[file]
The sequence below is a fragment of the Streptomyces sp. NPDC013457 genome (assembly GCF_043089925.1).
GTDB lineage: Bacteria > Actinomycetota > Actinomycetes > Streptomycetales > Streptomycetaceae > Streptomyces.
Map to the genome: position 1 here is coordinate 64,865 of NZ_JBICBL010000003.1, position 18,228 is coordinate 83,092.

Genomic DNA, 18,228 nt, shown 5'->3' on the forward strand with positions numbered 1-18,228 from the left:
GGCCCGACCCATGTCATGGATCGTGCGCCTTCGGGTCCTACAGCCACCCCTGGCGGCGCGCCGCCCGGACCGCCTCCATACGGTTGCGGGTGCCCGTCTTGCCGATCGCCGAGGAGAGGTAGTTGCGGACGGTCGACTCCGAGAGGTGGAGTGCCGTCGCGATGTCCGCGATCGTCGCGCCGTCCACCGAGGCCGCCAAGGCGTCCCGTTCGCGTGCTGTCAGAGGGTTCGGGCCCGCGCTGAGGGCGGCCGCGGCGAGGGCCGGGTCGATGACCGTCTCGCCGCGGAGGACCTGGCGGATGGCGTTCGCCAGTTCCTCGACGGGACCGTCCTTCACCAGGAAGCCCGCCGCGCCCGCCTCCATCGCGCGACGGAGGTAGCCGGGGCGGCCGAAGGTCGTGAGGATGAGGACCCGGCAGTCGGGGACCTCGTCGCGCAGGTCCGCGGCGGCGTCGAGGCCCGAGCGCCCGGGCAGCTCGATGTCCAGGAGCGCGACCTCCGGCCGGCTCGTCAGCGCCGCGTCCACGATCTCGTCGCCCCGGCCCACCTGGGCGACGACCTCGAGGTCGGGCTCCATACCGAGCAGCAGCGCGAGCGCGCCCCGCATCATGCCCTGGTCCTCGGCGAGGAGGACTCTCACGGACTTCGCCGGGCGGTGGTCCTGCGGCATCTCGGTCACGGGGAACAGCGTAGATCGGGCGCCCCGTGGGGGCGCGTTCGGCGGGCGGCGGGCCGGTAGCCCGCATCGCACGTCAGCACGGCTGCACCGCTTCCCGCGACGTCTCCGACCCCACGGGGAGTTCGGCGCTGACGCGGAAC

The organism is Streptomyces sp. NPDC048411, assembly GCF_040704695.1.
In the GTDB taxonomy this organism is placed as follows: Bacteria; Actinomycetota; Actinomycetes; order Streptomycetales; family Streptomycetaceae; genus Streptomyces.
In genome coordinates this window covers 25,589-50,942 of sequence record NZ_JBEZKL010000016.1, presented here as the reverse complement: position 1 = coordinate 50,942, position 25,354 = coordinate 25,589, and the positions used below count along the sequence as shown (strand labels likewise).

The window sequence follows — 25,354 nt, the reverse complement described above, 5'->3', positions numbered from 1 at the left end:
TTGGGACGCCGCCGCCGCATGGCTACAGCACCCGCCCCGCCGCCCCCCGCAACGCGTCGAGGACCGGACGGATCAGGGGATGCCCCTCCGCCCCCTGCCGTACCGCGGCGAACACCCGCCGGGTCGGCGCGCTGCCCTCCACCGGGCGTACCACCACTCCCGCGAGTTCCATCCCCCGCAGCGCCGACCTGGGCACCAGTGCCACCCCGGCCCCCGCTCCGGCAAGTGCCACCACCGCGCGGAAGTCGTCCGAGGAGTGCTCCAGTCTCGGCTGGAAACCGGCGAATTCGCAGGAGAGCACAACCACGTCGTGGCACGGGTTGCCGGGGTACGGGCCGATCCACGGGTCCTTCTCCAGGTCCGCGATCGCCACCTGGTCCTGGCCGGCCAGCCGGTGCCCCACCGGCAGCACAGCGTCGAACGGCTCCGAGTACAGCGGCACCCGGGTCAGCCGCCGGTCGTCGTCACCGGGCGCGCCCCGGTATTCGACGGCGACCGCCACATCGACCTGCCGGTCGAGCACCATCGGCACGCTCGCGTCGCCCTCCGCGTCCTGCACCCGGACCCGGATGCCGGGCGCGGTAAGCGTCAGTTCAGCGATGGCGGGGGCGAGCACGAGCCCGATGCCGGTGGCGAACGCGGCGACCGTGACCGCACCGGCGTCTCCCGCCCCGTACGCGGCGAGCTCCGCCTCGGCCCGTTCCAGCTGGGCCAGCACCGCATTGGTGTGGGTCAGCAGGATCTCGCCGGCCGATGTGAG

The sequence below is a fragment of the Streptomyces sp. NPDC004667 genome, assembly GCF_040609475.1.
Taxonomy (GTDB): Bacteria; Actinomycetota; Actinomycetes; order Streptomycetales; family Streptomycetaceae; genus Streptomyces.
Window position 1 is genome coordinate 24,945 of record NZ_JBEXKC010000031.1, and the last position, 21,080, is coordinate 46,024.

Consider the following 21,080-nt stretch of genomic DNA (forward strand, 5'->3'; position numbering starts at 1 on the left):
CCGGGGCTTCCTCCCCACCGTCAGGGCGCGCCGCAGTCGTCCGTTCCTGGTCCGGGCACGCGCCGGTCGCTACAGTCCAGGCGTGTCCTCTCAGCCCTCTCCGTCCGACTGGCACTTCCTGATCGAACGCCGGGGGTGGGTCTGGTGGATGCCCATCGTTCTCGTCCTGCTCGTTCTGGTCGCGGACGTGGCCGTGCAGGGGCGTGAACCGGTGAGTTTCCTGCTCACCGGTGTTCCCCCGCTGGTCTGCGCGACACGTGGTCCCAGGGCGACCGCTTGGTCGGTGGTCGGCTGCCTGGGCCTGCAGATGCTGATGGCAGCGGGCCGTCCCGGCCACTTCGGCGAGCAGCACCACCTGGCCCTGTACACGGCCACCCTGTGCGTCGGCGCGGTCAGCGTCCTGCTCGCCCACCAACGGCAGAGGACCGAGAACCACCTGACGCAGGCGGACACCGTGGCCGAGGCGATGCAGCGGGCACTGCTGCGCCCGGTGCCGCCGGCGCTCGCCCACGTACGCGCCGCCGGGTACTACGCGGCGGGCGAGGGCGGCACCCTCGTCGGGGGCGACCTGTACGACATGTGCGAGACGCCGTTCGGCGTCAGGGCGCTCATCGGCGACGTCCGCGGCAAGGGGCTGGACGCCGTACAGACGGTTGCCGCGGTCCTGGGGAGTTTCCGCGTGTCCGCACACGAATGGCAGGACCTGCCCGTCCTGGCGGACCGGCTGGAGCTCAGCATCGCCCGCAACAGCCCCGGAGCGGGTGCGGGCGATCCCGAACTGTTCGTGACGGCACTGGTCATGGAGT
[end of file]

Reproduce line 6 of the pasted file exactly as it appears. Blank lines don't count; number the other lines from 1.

The organism is Streptomyces sp. NPDC048411, assembly GCF_040704695.1.